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HandwashingHHandwashingHandwashingEnglishPreventionChild (0-12 years);Teen (13-18 years)HandSkinNon-drug treatmentCaregivers Adult (19+)NA2014-03-28T04:00:00ZShawna Silver, MD, FRCPC, FAAP, PEng​​​7.0000000000000070.00000000000001091.00000000000Health (A-Z) - ProcedureHealth A-Z<p>The best way to prevent transmission of disease is good hand hygiene. Learn about proper handwashing and how to teach it to your young children.<br></p><p>As we go through the day, our hands pick up germs from many different sources. Even surfaces and object that seem clean can carry germs such as bacteria, viruses or fungi. The <a href="/article?contentid=912&language=English">influenza virus</a>, for example, can be infective for between two and eight hours on hard surfaces such as desks and doorknobs; some bacteria can survive for weeks or months.</p> <p>When we eat or touch our eyes or nose, those germs can enter our bodies and can make us sick. Often these germs are more annoying than serious. But they can also include dangerous and deadly infections.</p> <p>Handwashing is the most important thing you can do to help prevent common illnesses like colds, flu, and <a href="/article?contentid=907&language=English">gastroenteritis</a>. Proper handwashing with soap and warm water is the best way to remove bacteria and viruses from the hands, especially if your hands are visibly dirty or greasy. Use an alcohol-based hand sanitizer when water is not available. Cleaning with an alcohol-based hand sanitizer can prevent some infections, but not as many as handwashing with soap and warm water.</p><h2>Key points</h2><ul><li>The best way to protect yourself and your child from germs is proper handwashing.</li><li>Wash your hands frequently with soap and warm water for at least 15 seconds, scrub every surface and rinse off all trace of soap.</li><li>When you do not have access to water, use an alcohol-based hand sanitizer. Make sure it contains between 60% and 95% alcohol. Rub your hands with the sanitizer until they become dry.</li></ul><h2>Using soap and water</h2><p>Liquid, foaming and bar soap are all effective for cleaning your hands, if used properly. The type of soap is not as important as the right technique. It is the soap combined with the scrubbing action that helps loosen and remove germs from your skin. The running water washes them away. Antibacterial soap is not necessary. As long as you wash your hands properly, antibacterial soap does not work any better than regular soap.</p><h2>How to wash your hands properly<br></h2><p>Washing your hands will help only if it is done properly. Here is what to do:</p><ol class="akh-steps"><li> <figure><img src="https://assets.aboutkidshealth.ca/akhassets/HandWashing_1_EQUIP_ILL_EN.jpg" alt="Wetting hands under a tap" /> </figure> <p>Wet your hands thoroughly with warm water.</p></li><li> <figure><img src="https://assets.aboutkidshealth.ca/akhassets/HandWashing_2_EQUIP_ILL_EN.jpg" alt="Applying soap to hand" /> </figure> <p>Apply enough liquid, foam or clean bar soap to cover the entire surface of the hand.</p></li><li> <figure><img src="https://assets.aboutkidshealth.ca/akhassets/HandWashing_3_EQUIP_ILL_EN.jpg" alt="Washing hands away from water" /> </figure> <p>With your hands away from the water, rub your hands vigorously together.<br></p></li><li> <figure><img src="https://assets.aboutkidshealth.ca/akhassets/HandWashing_4_EQUIP_ILL_EN.jpg" alt="Washing palms" /> </figure> <p>Scrub all surfaces.</p></li><li> <figure><img src="https://assets.aboutkidshealth.ca/akhassets/HandWashing_5_EQUIP_ILL_EN.jpg" alt="Washing between fingers" /> </figure> <p>Make sure to get between the fingers and under the fingernails.</p></li><li> <figure><img src="https://assets.aboutkidshealth.ca/akhassets/HandWashing_6_EQUIP_ILL_EN.jpg" alt="Washing back of hand" /> </figure> <p>Wash the wrists and lower arms, if necessary.<br></p></li><li> <figure><img src="https://assets.aboutkidshealth.ca/akhassets/HandWashing_7_EQUIP_ILL_EN.jpg" alt="Washing wrist" /> </figure> <p>Continue for at least 15 seconds or about the length of time it takes to hum a short song such as Happy Birthday twice. It is the soap combined with the scrubbing action that helps dislodge and remove germs.</p></li><li> <figure><img src="https://assets.aboutkidshealth.ca/akhassets/HandWashing_8_EQUIP_ILL_EN.jpg" alt="Rinsing hands under a tap" /> </figure> <p>Rinse well, removing all soap residue.</p></li><li> <figure><img src="https://assets.aboutkidshealth.ca/akhassets/HandWashing_9_EQUIP_ILL_EN.jpg" alt="Drying hands on a towel" /> </figure> <p>Dry your hands on a clean towel or paper towel.</p></li><li> <figure><img src="https://assets.aboutkidshealth.ca/akhassets/HandWashing_10_EQUIP_ILL_EN.jpg" alt="Using towel to turn off the tap" /> </figure> <p>Use the towel to turn the tap off.</p></li></ol><p>Aiello AE, Larson EL, Levy SB. (2007). Consumer antibacterial soaps: Effective or just risky? <em>Clinical Infectious Diseases, 45(Suppl2),</em> S137-S147.</p><p>Cottingham A. (2004). “Now wash your hands please”: Teaching health concepts to very young children. <em>Paediatric Nursing, 16(8),</em> 33-35.</p><p>Fact Sheet on Hand Sanitizers. (2007, August 23). <em>Ontario Poison Centre</em>. Retrieved from <a href="http://www.ontariopoisoncentre.ca/pdf/44813-Hand%20Sanitizers%20FactSheet.pdf">http://www.ontariopoisoncentre.ca/pdf/44813-Hand%20Sanitizers%20FactSheet.pdf</a>.</p><p>Preventing Seasonal Flu Illness. (2013, September 25). <em>Centers for Disease Control and Prevention</em>. Retrieved from <a href="https://www.cdc.gov/flu/prevent/">https://www.cdc.gov/flu/prevent/</a>.<br></p><p>Reynolds SA, Levy F, Walker ES. (2006). Hand sanitizer alert [letter]. <em>Emerging Infectious Diseases, 12(3),</em> 527-527.</p><p>Show Me the Science - When to Use Hand Sanitizer. (2013, December 11). <em>Centers for Disease Control and Prevention</em>. Retrieved from <a href="http://www.cdc.gov/handwashing/show-me-the-science-hand-sanitizer.html">http://www.cdc.gov/handwashing/show-me-the-science-hand-sanitizer.html</a>.</p><p>The Benefits of Hand Washing. (2012, March 14). <em>Health Canada</em>. Retrieved from <a href="https://www.canada.ca/en/health-canada/services/healthy-living/your-health/diseases/benefits-hand-washing.html">https://www.canada.ca/en/health-canada/services/healthy-living/your-health/diseases/benefits-hand-washing.html</a>.</p>
Lavage des mainsLLavage des mainsHandwashingFrenchPreventionChild (0-12 years);Teen (13-18 years)HandSkinNon-drug treatmentCaregivers Adult (19+)NA2014-03-28T04:00:00ZShawna Silver, MD, FRCPC, FAAP, PEng​​​7.0000000000000070.00000000000001091.00000000000Health (A-Z) - ProcedureHealth A-Z<p> Le meilleur moyen de prévention des maladies infectieuses reste le plus simple : se laver les mains</p><p>Au cours d’une journée, nos mains se chargent de toutes sortes de germes (microbes) d’origines diverses. Même les surfaces et les objets qui semblent propres peuvent être porteurs de germes comme des bactéries, des virus ou des champignons. Le virus de l’<a href="/Article?contentid=912&language=French">influenza</a>, par exemple, peut rester infectieux pendant 2 à 8 heures sur des surfaces dures comme un bureau ou une poignée de porte; certaines bactéries peuvent survivre des semaines ou des mois.</p> <p>Quand on mange ou qu’on se touche les yeux ou le nez, ces germes peuvent entrer dans l’organisme et rendre malade. Souvent, ces maladies sont ennuyeuses, mais sans gravité. Toutefois, il arrive que l’infection soit dangereuse ou mortelle.</p> <p>Se laver les mains est la mesure de prévention la plus importante contre des maladies courantes comme le rhume, la grippe et la <a href="/Article?contentid=907&language=French">gastroentérite</a>. L’eau tiède et le savon sont le meilleur moyen d’éliminer les bactéries et les vi​rus, surtout si les mains sont visiblement sales ou graisseuses. Quand il n’y a pas de lavabo à proximité, utilisez un désinfectant à base d’alcool. Une application de désinfectant pour les mains à base d’alcool permet de prévenir certaines infections, mais pas autant qu’un lavage à l’eau tiède et au savon.</p><h2>À re​tenir</h2> <ul> <li>Bien vous laver les mains est le meilleur moyen de vous protéger, vous et votre enfant, contre les germes.</li> <li>Lavez-vous les mains fréquemment à l’eau tiède et au savon pendant au moins 15 secondes en frottant toutes les surfaces, puis rincez-les pour éliminer toute trace de savon.</li> <li>Quand vous n’avez pas d’eau pour vous laver les mains, utilisez un désinfectant pour les mains à base d’alcool. Assurez-vous qu’il contient entre 60 et 95 % d’alcool. Frottez-vous les mains avec le désinfectant jusqu’à ce qu’elles soient sèches.​</li> </ul><h2>De l’eau et d​u savon</h2><p>Bien utilisés, les savons liquides, en mousse ou en pain peuvent tous convenir pour se laver les mains. Le type de savon compte moins que la technique employée. C’est l’action combinée du savon et de la friction des mains qui déloge les germes et en débarrasse la peau. Ils sont ensuite éliminés au rinçage. Il n’est pas nécessaire d’utiliser un savon antibactérien. Si on se lave les mains correctement, un savon antibactérien ne donne pas de meilleurs résultats qu’un savon ordinaire.</p><h2>Bien se laver les ma​ins</h2><p>Se laver les mains n’est utile que si on le fait correctement :</p><ol class="akh-steps fr-steps"><li> <figure><img src="https://assets.aboutkidshealth.ca/akhassets/HandWashing_1_EQUIP_ILL_EN.jpg" alt="Mouillant les mains sous un robinet" /> </figure> <p>Bien se mouiller les mains à l'eau tiède.</p></li><li> <figure><img src="https://assets.aboutkidshealth.ca/akhassets/HandWashing_2_EQUIP_ILL_EN.jpg" alt="Applicant du savon aux mains" /> </figure> <p>Frotter avec du savon liquide, en mousse ou en barre (propre) pour couvrir toute la surface des mains.</p></li><li> <figure><img src="https://assets.aboutkidshealth.ca/akhassets/HandWashing_3_EQUIP_ILL_EN.jpg" alt="Frottant les mains ensembles en gardant les mains éloignées de l’eau" /> </figure> <p>Éloigner les mains de l'eau et frottez-les ensemble vigoureusement.</p></li><li> <figure><img src="https://assets.aboutkidshealth.ca/akhassets/HandWashing_4_EQUIP_ILL_EN.jpg" alt="Se lavant les paumes" /> </figure> <p>Frotter toutes les surfaces.</p></li><li> <figure><img src="https://assets.aboutkidshealth.ca/akhassets/HandWashing_5_EQUIP_ILL_EN.jpg" alt="Nettoyant entre les doigts" /> </figure> <p>Ne pas oublier de nettoyer entre les doigts et sous les ongles.</p></li><li> <figure><img src="https://assets.aboutkidshealth.ca/akhassets/HandWashing_6_EQUIP_ILL_EN.jpg" alt="Se lavant le dos de la main" /> </figure> <p>Se laver les poignets et l'avant-bras, au besoin.<br></p></li><li> <figure><img src="https://assets.aboutkidshealth.ca/akhassets/HandWashing_7_EQUIP_ILL_EN.jpg" alt="Se lavant le poignet" /> </figure> <p>Continuer pendant 15 secondes au moins, ou environ le temps qu’il faut pour chanter 2 fois une petite chanson comme "Joyeux anniversaire". C'est l'action du savon combinée au frottement qui déloge et à élimine les germes.</p></li><li> <figure><img src="https://assets.aboutkidshealth.ca/akhassets/HandWashing_8_EQUIP_ILL_EN.jpg" alt="Rinçant les mains sous un robinet" /> </figure> <p>Bien rincer pour enlever toutes les traces de savon.</p></li><li> <figure><img src="https://assets.aboutkidshealth.ca/akhassets/HandWashing_9_EQUIP_ILL_EN.jpg" alt="S’essuyant les mains sur une serviette" /> </figure> <p>S'essuyer les mains sur une serviette en tissus ou en papier propre.</p></li><li> <figure><img src="https://assets.aboutkidshealth.ca/akhassets/HandWashing_10_EQUIP_ILL_EN.jpg" alt="Utilisant une serviette pour fermer le robinet " /> </figure> <p>Utiliser la serviette pour fermer le robinet.</p></li></ol><p>Aiello AE, Larson EL, Levy SB. (2007). Consumer antibacterial soaps: Effective or just risky? <em>Clinical Infectious Diseases, 45(Suppl2),</em> S137-S147.</p><p>Cottingham A. (2004). “Now wash your hands please”: Teaching health concepts to very young children. <em>Paediatric Nursing, 16(8),</em> 33-35.</p><p>Fact Sheet on Hand Sanitizers. (2007, August 23). <em>Ontario Poison Centre</em>. Retrieved from <a href="http://www.ontariopoisoncentre.ca/pdf/44813-Hand%20Sanitizers%20FactSheet.pdf">http://www.ontariopoisoncentre.ca/pdf/44813-Hand%20Sanitizers%20FactSheet.pdf</a>.</p><p>Preventing Seasonal Flu Illness. (2013, September 25). <em>Centers for Disease Control and Prevention</em>. Retrieved from <a href="https://www.cdc.gov/flu/prevent/">https://www.cdc.gov/flu/prevent/</a>.<br></p><p>Reynolds SA, Levy F, Walker ES. (2006). Hand sanitizer alert [letter]. <em>Emerging Infectious Diseases, 12(3),</em> 527-527.</p><p>Show Me the Science - When to Use Hand Sanitizer. (2013, December 11). <em>Centers for Disease Control and Prevention</em>. Retrieved from <a href="http://www.cdc.gov/handwashing/show-me-the-science-hand-sanitizer.html">http://www.cdc.gov/handwashing/show-me-the-science-hand-sanitizer.html</a>.</p><p>Le lavage des mains et ses bienfaits. (2012, March 14). <em>Health Canada</em>. Retrieved from <a href="https://www.canada.ca/fr/sante-canada/services/vie-saine/votre-sante-vous/maladies/lavage-mains-bienfaits.html">https://www.canada.ca/fr/sante-canada/services/vie-saine/votre-sante-vous/maladies/lavage-mains-bienfaits.html</a>.</p>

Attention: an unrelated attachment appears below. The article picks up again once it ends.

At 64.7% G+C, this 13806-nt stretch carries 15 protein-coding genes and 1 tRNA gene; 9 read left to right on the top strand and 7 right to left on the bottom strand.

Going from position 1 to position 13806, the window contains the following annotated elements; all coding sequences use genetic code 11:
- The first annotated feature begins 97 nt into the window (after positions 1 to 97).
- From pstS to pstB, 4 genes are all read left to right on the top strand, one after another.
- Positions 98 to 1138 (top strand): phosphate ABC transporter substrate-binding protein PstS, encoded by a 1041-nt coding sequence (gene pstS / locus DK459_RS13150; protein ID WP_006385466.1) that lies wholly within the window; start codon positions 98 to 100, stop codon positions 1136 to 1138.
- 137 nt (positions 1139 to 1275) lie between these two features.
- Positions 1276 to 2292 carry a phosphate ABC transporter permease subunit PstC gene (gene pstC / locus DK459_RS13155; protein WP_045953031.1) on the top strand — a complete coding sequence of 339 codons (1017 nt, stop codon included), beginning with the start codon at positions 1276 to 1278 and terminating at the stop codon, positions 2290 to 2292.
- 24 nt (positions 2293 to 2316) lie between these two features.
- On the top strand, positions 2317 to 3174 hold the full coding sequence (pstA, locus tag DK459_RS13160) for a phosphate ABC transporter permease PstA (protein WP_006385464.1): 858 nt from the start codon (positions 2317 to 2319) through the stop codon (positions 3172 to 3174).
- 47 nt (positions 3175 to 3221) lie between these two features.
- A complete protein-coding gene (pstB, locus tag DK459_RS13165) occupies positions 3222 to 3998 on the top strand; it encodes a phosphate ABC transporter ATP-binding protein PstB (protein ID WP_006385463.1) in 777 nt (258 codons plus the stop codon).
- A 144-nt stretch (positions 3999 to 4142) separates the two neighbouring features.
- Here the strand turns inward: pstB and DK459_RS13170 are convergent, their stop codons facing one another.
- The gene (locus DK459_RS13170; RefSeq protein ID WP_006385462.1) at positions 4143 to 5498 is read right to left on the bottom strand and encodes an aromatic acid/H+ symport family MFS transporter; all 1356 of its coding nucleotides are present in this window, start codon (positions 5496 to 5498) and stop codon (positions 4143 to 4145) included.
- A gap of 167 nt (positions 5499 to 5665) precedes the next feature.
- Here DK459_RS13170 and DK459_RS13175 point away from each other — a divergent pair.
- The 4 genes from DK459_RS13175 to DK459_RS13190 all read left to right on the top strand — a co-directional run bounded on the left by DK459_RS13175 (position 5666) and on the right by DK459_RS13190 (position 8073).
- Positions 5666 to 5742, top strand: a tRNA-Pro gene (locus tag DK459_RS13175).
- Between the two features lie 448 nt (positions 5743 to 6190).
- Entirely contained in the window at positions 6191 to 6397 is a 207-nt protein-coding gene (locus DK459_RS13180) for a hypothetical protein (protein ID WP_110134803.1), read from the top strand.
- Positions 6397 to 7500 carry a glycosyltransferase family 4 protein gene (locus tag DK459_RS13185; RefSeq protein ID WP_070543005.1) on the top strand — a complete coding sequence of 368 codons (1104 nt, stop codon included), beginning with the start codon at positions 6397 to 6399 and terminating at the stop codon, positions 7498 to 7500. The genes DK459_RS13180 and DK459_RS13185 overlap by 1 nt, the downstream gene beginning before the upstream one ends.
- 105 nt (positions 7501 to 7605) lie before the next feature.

Handwashing1981.00000000000HandwashingHandwashingHEnglishPreventionChild (0-12 years);Teen (13-18 years)HandSkinNon-drug treatmentCaregivers Adult (19+)NA2014-03-28T04:00:00ZShawna Silver, MD, FRCPC, FAAP, PEng​​​7.0000000000000070.00000000000001091.00000000000Health (A-Z) - ProcedureHealth A-Z<p>The best way to prevent transmission of disease is good hand hygiene. Learn about proper handwashing and how to teach it to your young children.<br></p><p>As we go through the day, our hands pick up germs from many different sources. Even surfaces and object that seem clean can carry germs such as bacteria, viruses or fungi. The <a href="/article?contentid=912&language=English">influenza virus</a>, for example, can be infective for between two and eight hours on hard surfaces such as desks and doorknobs; some bacteria can survive for weeks or months.</p> <p>When we eat or touch our eyes or nose, those germs can enter our bodies and can make us sick. Often these germs are more annoying than serious. But they can also include dangerous and deadly infections.</p> <p>Handwashing is the most important thing you can do to help prevent common illnesses like colds, flu, and <a href="/article?contentid=907&language=English">gastroenteritis</a>. Proper handwashing with soap and warm water is the best way to remove bacteria and viruses from the hands, especially if your hands are visibly dirty or greasy. Use an alcohol-based hand sanitizer when water is not available. Cleaning with an alcohol-based hand sanitizer can prevent some infections, but not as many as handwashing with soap and warm water.</p><h2>When to wash your hands</h2> <p>Always wash your hands in these situations:<br></p> <ul> <li>when your hands are dirty, especially if you can see dirt</li> <li>before, during and after you prepare food</li> <li>before you eat, feed a child or give medication</li> <li>after you use the bathroom<br></li> <li>after you change your child’s diaper or help them use the bathroom</li> <li>after you touch blood or other body fluids such as saliva or vomit</li> <li>after sneezing, coughing or blowing your nose</li> <li>after you touch animals or pick up their waste</li> <li>after you handle garbage</li> <li>more often when someone in your home is sick</li> </ul><h2>Key points</h2><ul><li>The best way to protect yourself and your child from germs is proper handwashing.</li><li>Wash your hands frequently with soap and warm water for at least 15 seconds, scrub every surface and rinse off all trace of soap.</li><li>When you do not have access to water, use an alcohol-based hand sanitizer. Make sure it contains between 60% and 95% alcohol. Rub your hands with the sanitizer until they become dry.</li></ul><h2>Using soap and water</h2><p>Liquid, foaming and bar soap are all effective for cleaning your hands, if used properly. The type of soap is not as important as the right technique. It is the soap combined with the scrubbing action that helps loosen and remove germs from your skin. The running water washes them away. Antibacterial soap is not necessary. As long as you wash your hands properly, antibacterial soap does not work any better than regular soap.</p><h2>How to wash your hands properly<br></h2><p>Washing your hands will help only if it is done properly. Here is what to do:</p><ol class="akh-steps"><li> <figure><img src="https://assets.aboutkidshealth.ca/akhassets/HandWashing_1_EQUIP_ILL_EN.jpg" alt="Wetting hands under a tap" /> </figure> <p>Wet your hands thoroughly with warm water.</p></li><li> <figure><img src="https://assets.aboutkidshealth.ca/akhassets/HandWashing_2_EQUIP_ILL_EN.jpg" alt="Applying soap to hand" /> </figure> <p>Apply enough liquid, foam or clean bar soap to cover the entire surface of the hand.</p></li><li> <figure><img src="https://assets.aboutkidshealth.ca/akhassets/HandWashing_3_EQUIP_ILL_EN.jpg" alt="Washing hands away from water" /> </figure> <p>With your hands away from the water, rub your hands vigorously together.<br></p></li><li> <figure><img src="https://assets.aboutkidshealth.ca/akhassets/HandWashing_4_EQUIP_ILL_EN.jpg" alt="Washing palms" /> </figure> <p>Scrub all surfaces.</p></li><li> <figure><img src="https://assets.aboutkidshealth.ca/akhassets/HandWashing_5_EQUIP_ILL_EN.jpg" alt="Washing between fingers" /> </figure> <p>Make sure to get between the fingers and under the fingernails.</p></li><li> <figure><img src="https://assets.aboutkidshealth.ca/akhassets/HandWashing_6_EQUIP_ILL_EN.jpg" alt="Washing back of hand" /> </figure> <p>Wash the wrists and lower arms, if necessary.<br></p></li><li> <figure><img src="https://assets.aboutkidshealth.ca/akhassets/HandWashing_7_EQUIP_ILL_EN.jpg" alt="Washing wrist" /> </figure> <p>Continue for at least 15 seconds or about the length of time it takes to hum a short song such as Happy Birthday twice. It is the soap combined with the scrubbing action that helps dislodge and remove germs.</p></li><li> <figure><img src="https://assets.aboutkidshealth.ca/akhassets/HandWashing_8_EQUIP_ILL_EN.jpg" alt="Rinsing hands under a tap" /> </figure> <p>Rinse well, removing all soap residue.</p></li><li> <figure><img src="https://assets.aboutkidshealth.ca/akhassets/HandWashing_9_EQUIP_ILL_EN.jpg" alt="Drying hands on a towel" /> </figure> <p>Dry your hands on a clean towel or paper towel.</p></li><li> <figure><img src="https://assets.aboutkidshealth.ca/akhassets/HandWashing_10_EQUIP_ILL_EN.jpg" alt="Using towel to turn off the tap" /> </figure> <p>Use the towel to turn the tap off.</p></li></ol><h2>Teaching children to wash their hands</h2><p>Even young children can learn to wash their hands properly. Some tips:</p><ul><li>Start teaching your child when they are young. Handwashing should be an essential part of going to the bathroom right from the start. Wash your hands after changing your child’s diaper, and if your baby touched the diaper or the diaper area, wash their hands too. When your child uses the potty, even if you wipe them off, both of you should wash your hands afterwards.</li><li>Lead by example. Always wash your hands using the correct technique.</li><li>Make it easy for your child. Have a stable stool in front of the sink for your child to stand on, and make sure the soap and towels are within your child’s reach. Bar soap can be slippery and hard to handle, so you may want to use liquid or foam soap instead.</li><li>Explain why. Tell your child that germs can get on their hands when they play with animals or go to the bathroom, even if their hands look clean. Germs can make them sick, so it is important to wash them off, especially before eating.</li><li>Keep your child safe. To avoid <a href="/article?contentid=1116&language=English">scalds</a>, turn on the water and adjust the temperature for your child until they are old enough to do it themselves.</li><li>Get backup. Find out if your child’s school or daycare centre teaches proper handwashing. Check to make sure handwashing and infection control are priorities.</li></ul><h2>Use hand sanitizer when water is not readily available</h2><p>As long as hands are not wet, greasy or visibly dirty, alcohol-based hand sanitizer can be used. Hand sanitizers work because the alcohol in them denatures or “cooks” the proteins in the germs.</p><p>To use hand sanitizer, simply place a thumbnail-sized amount on your hands and rub for about 15 seconds or until your hands are dry. If your hands are dry before then, you may not have used enough.</p><p>Hand sanitizer is not as harsh on your hands and it is often more convenient. However hand sanitizer should not replace handwashing with soap and water, especially after a visit to the bathroom. Send older children to school with a small bottle of hand sanitizer in their bags so they can clean their hands when they need to, when they do not have access to water and soap.</p><p>Read the label to make sure the hand sanitizer you buy contains 60% to 95% ethyl alcohol (ethanol) or isopropyl alcohol (isopropanol). Products with less than 60% alcohol do not kill germs. Products with more than 95% alcohol do not work as well, because there needs to be some water present for proteins to deteriorate.</p><h3>Precautions when using hand sanitizer:</h3><ul><li>Do not leave hand sanitizer where small children might be able to drink it. Hand sanitizer contains 50% more alcohol by volume than most brands of vodka.</li><li>Always supervise small children when using hand sanitizer.</li><li>Do not put your hands near a spark, flame or source of static electricity while they are still wet with hand sanitizer, because the alcohol can catch fire and cause injury. Rub your hands together until they are completely dry.</li></ul><div class="asset-video"> </div><p>Aiello AE, Larson EL, Levy SB. (2007). Consumer antibacterial soaps: Effective or just risky? <em>Clinical Infectious Diseases, 45(Suppl2),</em> S137-S147.</p><p>Cottingham A. (2004). “Now wash your hands please”: Teaching health concepts to very young children. <em>Paediatric Nursing, 16(8),</em> 33-35.</p><p>Fact Sheet on Hand Sanitizers. (2007, August 23). <em>Ontario Poison Centre</em>. Retrieved from <a href="http://www.ontariopoisoncentre.ca/pdf/44813-Hand%20Sanitizers%20FactSheet.pdf">http://www.ontariopoisoncentre.ca/pdf/44813-Hand%20Sanitizers%20FactSheet.pdf</a>.</p><p>Preventing Seasonal Flu Illness. (2013, September 25). <em>Centers for Disease Control and Prevention</em>. Retrieved from <a href="https://www.cdc.gov/flu/prevent/">https://www.cdc.gov/flu/prevent/</a>.<br></p><p>Reynolds SA, Levy F, Walker ES. (2006). Hand sanitizer alert [letter]. <em>Emerging Infectious Diseases, 12(3),</em> 527-527.</p><p>Show Me the Science - When to Use Hand Sanitizer. (2013, December 11). <em>Centers for Disease Control and Prevention</em>. Retrieved from <a href="http://www.cdc.gov/handwashing/show-me-the-science-hand-sanitizer.html">http://www.cdc.gov/handwashing/show-me-the-science-hand-sanitizer.html</a>.</p><p>The Benefits of Hand Washing. (2012, March 14). <em>Health Canada</em>. Retrieved from <a href="https://www.canada.ca/en/health-canada/services/healthy-living/your-health/diseases/benefits-hand-washing.html">https://www.canada.ca/en/health-canada/services/healthy-living/your-health/diseases/benefits-hand-washing.html</a>.</p>https://assets.aboutkidshealth.ca/akhassets/HandWashing_1_EQUIP_ILL_EN.jpgHandwashingFalse